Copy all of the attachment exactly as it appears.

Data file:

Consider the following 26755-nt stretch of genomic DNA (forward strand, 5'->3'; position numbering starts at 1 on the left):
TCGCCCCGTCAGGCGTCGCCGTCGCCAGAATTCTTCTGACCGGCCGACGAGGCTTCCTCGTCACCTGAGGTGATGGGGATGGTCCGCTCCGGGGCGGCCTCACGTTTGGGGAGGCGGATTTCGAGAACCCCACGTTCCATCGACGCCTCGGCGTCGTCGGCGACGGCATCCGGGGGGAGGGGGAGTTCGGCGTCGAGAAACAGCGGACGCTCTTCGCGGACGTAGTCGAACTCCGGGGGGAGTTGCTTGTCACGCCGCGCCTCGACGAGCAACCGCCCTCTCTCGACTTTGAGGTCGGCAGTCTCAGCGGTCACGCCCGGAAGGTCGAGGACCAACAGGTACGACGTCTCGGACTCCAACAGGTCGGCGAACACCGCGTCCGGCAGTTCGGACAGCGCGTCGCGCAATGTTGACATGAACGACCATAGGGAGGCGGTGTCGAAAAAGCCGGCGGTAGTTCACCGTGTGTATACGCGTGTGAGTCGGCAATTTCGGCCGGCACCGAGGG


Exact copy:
Consider the following 26755-nt stretch of genomic DNA (forward strand, 5'->3'; position numbering starts at 1 on the left):
TCGCCCCGTCAGGCGTCGCCGTCGCCAGAATTCTTCTGACCGGCCGACGAGGCTTCCTCGTCACCTGAGGTGATGGGGATGGTCCGCTCCGGGGCGGCCTCACGTTTGGGGAGGCGGATTTCGAGAACCCCACGTTCCATCGACGCCTCGGCGTCGTCGGCGACGGCATCCGGGGGGAGGGGGAGTTCGGCGTCGAGAAACAGCGGACGCTCTTCGCGGACGTAGTCGAACTCCGGGGGGAGTTGCTTGTCACGCCGCGCCTCGACGAGCAACCGCCCTCTCTCGACTTTGAGGTCGGCAGTCTCAGCGGTCACGCCCGGAAGGTCGAGGACCAACAGGTACGACGTCTCGGACTCCAACAGGTCGGCGAACACCGCGTCCGGCAGTTCGGACAGCGCGTCGCGCAATGTTGACATGAACGACCATAGGGAGGCGGTGTCGAAAAAGCCGGCGGTAGTTCACCGTGTGTATACGCGTGTGAGTCGGCAATTTCGGCCGGCACCGAGGG